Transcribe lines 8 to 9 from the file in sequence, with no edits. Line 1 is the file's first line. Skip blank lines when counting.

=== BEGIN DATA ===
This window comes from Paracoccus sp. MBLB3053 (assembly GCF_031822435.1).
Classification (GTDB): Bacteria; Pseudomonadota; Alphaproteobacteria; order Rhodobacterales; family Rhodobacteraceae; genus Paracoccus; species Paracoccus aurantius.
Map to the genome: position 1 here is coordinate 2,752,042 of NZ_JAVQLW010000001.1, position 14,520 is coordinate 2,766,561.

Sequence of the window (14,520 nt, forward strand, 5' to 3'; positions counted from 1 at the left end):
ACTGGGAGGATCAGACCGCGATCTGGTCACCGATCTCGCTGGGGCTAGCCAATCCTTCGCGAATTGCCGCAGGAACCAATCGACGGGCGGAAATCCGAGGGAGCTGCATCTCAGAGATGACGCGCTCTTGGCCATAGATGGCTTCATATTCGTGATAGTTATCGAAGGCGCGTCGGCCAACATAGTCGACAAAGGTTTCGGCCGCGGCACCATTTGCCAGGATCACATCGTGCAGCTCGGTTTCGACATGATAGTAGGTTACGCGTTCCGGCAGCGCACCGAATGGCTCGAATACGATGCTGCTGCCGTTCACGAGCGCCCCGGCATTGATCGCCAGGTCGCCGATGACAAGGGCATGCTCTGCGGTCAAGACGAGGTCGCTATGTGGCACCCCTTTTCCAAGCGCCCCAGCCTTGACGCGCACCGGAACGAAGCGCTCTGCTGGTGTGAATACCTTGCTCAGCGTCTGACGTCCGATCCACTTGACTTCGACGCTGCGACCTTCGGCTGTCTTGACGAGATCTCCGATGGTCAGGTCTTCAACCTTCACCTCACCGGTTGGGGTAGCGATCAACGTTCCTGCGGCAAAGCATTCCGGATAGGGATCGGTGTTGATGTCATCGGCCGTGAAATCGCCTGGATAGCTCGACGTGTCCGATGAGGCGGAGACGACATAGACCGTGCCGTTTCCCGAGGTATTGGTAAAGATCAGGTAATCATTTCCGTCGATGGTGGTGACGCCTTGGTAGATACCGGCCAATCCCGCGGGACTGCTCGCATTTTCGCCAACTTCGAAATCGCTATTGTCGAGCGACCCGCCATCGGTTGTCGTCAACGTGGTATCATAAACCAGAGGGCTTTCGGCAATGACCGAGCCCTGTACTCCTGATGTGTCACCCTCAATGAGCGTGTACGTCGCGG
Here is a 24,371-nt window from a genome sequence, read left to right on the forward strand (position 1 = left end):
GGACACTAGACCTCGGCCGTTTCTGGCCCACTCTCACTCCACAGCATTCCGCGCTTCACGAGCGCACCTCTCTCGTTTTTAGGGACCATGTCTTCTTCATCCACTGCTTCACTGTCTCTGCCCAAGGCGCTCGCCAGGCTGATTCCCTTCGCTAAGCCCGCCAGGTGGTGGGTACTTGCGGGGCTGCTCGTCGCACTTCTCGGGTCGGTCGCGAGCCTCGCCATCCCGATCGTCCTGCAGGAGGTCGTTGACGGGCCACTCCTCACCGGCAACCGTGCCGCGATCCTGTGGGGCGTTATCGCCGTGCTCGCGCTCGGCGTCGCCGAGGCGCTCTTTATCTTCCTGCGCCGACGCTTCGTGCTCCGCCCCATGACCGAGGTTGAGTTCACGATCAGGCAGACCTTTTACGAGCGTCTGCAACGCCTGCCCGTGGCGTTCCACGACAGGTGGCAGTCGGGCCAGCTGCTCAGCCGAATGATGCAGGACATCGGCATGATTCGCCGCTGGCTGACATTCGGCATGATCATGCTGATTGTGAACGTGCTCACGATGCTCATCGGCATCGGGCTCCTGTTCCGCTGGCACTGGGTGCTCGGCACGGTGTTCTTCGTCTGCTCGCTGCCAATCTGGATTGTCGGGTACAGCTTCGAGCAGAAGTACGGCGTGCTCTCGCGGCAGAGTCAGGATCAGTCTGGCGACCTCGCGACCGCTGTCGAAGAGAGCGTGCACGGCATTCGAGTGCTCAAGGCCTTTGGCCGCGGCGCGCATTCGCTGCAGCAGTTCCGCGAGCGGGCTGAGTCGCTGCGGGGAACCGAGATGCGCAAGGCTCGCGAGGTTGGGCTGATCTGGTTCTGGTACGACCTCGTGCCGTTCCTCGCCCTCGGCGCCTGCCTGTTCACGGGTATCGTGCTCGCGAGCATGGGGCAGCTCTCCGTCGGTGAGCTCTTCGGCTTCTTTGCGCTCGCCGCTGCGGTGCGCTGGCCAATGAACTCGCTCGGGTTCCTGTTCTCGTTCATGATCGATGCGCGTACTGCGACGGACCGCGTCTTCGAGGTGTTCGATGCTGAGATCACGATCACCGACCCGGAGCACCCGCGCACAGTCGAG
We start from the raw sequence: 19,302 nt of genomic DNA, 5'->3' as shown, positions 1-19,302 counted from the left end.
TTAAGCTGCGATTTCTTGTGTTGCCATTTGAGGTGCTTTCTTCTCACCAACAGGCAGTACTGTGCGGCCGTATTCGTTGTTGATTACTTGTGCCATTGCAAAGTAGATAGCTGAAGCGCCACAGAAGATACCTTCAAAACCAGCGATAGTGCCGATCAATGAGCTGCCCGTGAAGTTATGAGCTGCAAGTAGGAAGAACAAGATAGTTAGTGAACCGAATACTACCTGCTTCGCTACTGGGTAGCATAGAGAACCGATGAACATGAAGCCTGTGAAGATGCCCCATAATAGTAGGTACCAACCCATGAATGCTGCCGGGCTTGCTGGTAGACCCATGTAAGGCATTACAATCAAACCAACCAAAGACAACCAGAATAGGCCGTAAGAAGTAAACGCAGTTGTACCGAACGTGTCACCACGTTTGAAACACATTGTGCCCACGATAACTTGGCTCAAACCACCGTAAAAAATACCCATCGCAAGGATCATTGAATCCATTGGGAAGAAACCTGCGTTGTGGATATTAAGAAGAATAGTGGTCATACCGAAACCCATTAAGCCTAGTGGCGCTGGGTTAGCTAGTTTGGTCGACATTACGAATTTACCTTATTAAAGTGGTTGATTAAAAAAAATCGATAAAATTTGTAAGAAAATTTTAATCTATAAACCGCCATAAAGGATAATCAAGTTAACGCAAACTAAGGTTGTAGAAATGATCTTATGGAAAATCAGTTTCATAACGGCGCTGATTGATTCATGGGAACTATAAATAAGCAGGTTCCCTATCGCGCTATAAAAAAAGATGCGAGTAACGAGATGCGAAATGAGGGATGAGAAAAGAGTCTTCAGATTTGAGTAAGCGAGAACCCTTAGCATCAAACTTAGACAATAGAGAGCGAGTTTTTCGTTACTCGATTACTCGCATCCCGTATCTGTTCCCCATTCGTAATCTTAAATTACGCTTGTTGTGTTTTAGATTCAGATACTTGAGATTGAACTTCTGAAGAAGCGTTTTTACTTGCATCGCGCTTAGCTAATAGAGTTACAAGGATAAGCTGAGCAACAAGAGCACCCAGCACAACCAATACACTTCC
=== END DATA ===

We start from the raw sequence: 19,302 nt of genomic DNA, 5'->3' as shown, positions 1-19,302 counted from the left end.
TTAAGCTGCGATTTCTTGTGTTGCCATTTGAGGTGCTTTCTTCTCACCAACAGGCAGTACTGTGCGGCCGTATTCGTTGTTGATTACTTGTGCCATTGCAAAGTAGATAGCTGAAGCGCCACAGAAGATACCTTCAAAACCAGCGATAGTGCCGATCAATGAGCTGCCCGTGAAGTTATGAGCTGCAAGTAGGAAGAACAAGATAGTTAGTGAACCGAATACTACCTGCTTCGCTACTGGGTAGCATAGAGAACCGATGAACATGAAGCCTGTGAAGATGCCCCATAATAGTAGGTACCAACCCATGAATGCTGCCGGGCTTGCTGGTAGACCCATGTAAGGCATTACAATCAAACCAACCAAAGACAACCAGAATAGGCCGTAAGAAGTAAACGCAGTTGTACCGAACGTGTCACCACGTTTGAAACACATTGTGCCCACGATAACTTGGCTCAAACCACCGTAAAAAATACCCATCGCAAGGATCATTGAATCCATTGGGAAGAAACCTGCGTTGTGGATATTAAGAAGAATAGTGGTCATACCGAAACCCATTAAGCCTAGTGGCGCTGGGTTAGCTAGTTTGGTCGACATTACGAATTTACCTTATTAAAGTGGTTGATTAAAAAAAATCGATAAAATTTGTAAGAAAATTTTAATCTATAAACCGCCATAAAGGATAATCAAGTTAACGCAAACTAAGGTTGTAGAAATGATCTTATGGAAAATCAGTTTCATAACGGCGCTGATTGATTCATGGGAACTATAAATAAGCAGGTTCCCTATCGCGCTATAAAAAAAGATGCGAGTAACGAGATGCGAAATGAGGGATGAGAAAAGAGTCTTCAGATTTGAGTAAGCGAGAACCCTTAGCATCAAACTTAGACAATAGAGAGCGAGTTTTTCGTTACTCGATTACTCGCATCCCGTATCTGTTCCCCATTCGTAATCTTAAATTACGCTTGTTGTGTTTTAGATTCAGATACTTGAGATTGAACTTCTGAAGAAGCGTTTTTACTTGCATCGCGCTTAGCTAATAGAGTTACAAGGATAAGCTGAGCAACAAGAGCACCCAGCACAACCAATACACTTCC